The immigration of my father and his family from Poland to the U.S. in 1928 was not simply a change of country. It was a journey of liberation from conditions of hideous oppression to conditions of relative safety and opportunity; it was a journey from excessive imprisonment, extreme poverty and the constant threat death to a condition of opportunity; it was a journey from a situation where Jews were treated in ways similar to those in which black people were being treated by white people to a situation where white people benefit from an economic structure which was built to a large extent on the enforced labor of kidnapped Africans and their descendants. This structure, at the point of father's family's sojourn in this country, was not set up to benefit black people. In fact, many immigrants were offered jobs (often involving difficult work under harsh conditions at minimal pay) at the expense of black people, causing black people to seek employment under even harsher conditions at even less pay. To use a phrase from Derreck Bell, black people were consistently pushed to the bottom of the well. At the same time, many Jews used the opportunities afforded them by a society which extended its welcome of them into more diverse areas to ultimately become economically, socially and professionally successful.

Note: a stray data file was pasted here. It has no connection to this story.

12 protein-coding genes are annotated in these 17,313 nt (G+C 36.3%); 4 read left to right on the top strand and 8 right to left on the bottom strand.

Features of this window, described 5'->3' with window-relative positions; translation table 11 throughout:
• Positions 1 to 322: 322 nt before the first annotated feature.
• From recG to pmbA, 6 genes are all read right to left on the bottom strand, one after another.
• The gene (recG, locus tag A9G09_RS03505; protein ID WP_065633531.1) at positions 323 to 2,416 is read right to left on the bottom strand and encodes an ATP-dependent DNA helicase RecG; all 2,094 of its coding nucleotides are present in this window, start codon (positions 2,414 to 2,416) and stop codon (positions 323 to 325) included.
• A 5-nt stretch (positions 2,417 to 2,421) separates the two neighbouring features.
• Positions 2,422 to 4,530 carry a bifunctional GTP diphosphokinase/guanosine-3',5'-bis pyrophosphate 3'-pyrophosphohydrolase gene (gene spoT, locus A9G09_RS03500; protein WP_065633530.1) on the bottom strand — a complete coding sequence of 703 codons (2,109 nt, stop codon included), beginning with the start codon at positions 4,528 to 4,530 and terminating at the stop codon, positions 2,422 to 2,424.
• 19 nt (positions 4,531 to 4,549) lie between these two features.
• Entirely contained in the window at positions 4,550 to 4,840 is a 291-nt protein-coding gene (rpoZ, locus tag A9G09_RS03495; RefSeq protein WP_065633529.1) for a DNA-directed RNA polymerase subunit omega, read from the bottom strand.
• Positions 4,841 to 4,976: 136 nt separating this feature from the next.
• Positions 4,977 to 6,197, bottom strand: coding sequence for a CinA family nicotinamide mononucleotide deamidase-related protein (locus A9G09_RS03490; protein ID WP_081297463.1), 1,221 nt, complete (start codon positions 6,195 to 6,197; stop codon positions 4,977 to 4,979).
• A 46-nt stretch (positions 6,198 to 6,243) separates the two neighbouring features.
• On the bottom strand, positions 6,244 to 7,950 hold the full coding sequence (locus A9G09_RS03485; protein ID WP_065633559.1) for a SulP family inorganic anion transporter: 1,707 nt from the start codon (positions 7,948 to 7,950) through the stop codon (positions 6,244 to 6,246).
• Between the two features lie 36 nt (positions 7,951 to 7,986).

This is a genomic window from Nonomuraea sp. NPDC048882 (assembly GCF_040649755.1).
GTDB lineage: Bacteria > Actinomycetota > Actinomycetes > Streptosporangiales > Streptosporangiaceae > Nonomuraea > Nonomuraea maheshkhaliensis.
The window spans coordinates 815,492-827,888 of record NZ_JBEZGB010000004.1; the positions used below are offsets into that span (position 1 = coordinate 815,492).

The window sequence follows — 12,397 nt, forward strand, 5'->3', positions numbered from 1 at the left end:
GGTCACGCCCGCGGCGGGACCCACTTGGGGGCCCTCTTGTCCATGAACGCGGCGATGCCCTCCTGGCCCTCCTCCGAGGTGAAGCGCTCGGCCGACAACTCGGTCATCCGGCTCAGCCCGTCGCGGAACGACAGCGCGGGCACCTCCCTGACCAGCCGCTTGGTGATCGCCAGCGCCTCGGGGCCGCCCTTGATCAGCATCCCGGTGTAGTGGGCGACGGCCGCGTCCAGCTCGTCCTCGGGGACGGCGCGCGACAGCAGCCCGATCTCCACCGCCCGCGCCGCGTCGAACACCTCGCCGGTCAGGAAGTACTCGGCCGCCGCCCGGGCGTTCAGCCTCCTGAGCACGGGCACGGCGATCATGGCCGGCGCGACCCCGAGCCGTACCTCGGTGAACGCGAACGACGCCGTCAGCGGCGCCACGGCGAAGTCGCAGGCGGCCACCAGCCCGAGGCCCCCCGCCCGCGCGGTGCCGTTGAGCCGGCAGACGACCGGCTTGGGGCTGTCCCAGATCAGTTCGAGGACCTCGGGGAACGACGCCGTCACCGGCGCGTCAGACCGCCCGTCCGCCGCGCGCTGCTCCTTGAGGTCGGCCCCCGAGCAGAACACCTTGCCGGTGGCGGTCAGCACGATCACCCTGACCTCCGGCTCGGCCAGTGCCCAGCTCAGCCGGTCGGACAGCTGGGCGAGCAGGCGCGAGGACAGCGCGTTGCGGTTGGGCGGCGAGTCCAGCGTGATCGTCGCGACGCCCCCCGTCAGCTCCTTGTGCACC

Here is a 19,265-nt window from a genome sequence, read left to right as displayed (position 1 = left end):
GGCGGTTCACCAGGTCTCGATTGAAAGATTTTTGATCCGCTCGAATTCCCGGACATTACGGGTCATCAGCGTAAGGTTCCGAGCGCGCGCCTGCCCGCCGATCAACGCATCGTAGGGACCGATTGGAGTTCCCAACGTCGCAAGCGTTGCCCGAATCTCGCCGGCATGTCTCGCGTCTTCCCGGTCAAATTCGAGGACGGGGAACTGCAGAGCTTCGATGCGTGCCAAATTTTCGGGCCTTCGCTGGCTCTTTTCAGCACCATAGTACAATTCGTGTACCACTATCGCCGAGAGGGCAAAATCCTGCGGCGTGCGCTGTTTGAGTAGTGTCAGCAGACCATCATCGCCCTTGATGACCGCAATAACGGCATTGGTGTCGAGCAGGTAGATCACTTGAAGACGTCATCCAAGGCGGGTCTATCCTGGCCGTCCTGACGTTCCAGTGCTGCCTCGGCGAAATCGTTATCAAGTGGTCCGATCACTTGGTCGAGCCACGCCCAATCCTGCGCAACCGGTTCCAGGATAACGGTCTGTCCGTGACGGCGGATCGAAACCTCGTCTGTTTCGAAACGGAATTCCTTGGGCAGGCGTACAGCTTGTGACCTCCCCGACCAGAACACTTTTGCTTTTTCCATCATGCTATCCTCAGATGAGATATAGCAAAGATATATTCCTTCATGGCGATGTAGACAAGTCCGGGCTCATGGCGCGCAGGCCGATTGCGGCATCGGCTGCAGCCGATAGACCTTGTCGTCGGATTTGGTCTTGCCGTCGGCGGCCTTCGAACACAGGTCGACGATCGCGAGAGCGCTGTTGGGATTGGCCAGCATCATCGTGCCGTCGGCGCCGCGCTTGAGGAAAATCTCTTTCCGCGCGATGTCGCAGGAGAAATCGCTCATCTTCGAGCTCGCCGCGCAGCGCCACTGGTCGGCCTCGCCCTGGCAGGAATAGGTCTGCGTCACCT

The point of the above narrative is that Jews and other immigrant groups were immediately accorded privilege which was absent in their home countries that was not accorded black people. This inequality of privilege served as a basis of separation (and sometimes antagonism) between these two peoples. This separation was clearly evidenced in my family by their economic opportunities and their racist attitudes. The more my family took advantage of these opportunities to prosper, it seemed the harsher their racist views became. Of course, this was not true of all Jews. Many of our people fought for black causes, often out of a sense of justice that permeates our religious tradition and out of a sense of identification with the unequal treatment black people were receiving. But no matter what the motivation, our people were still acting from a place of privilege, which put us in a one-up position. And being in such a position with respect to those who have been severely marginalized by racial oppression can always make us vulnerable to a backlash. This became apparent in the later years of the Civil Rights Movement when many younger black activists criticized and fought hard against Jewish participation (see Jonathan Kaufman's Broken Alliance: The Turbulant Times Between Blacks and Jews in America). This was the beginning of a profound rift between our two peoples, a rift that has lingering ghosts even today. If we Jews want a stronger alliance with black people, we will need to work hard to dismantle the system of privilege which separates us. This will, of course involve taking a hard honest look at our own privilege and the ways in which we are complicit in holding up a class system that supports it.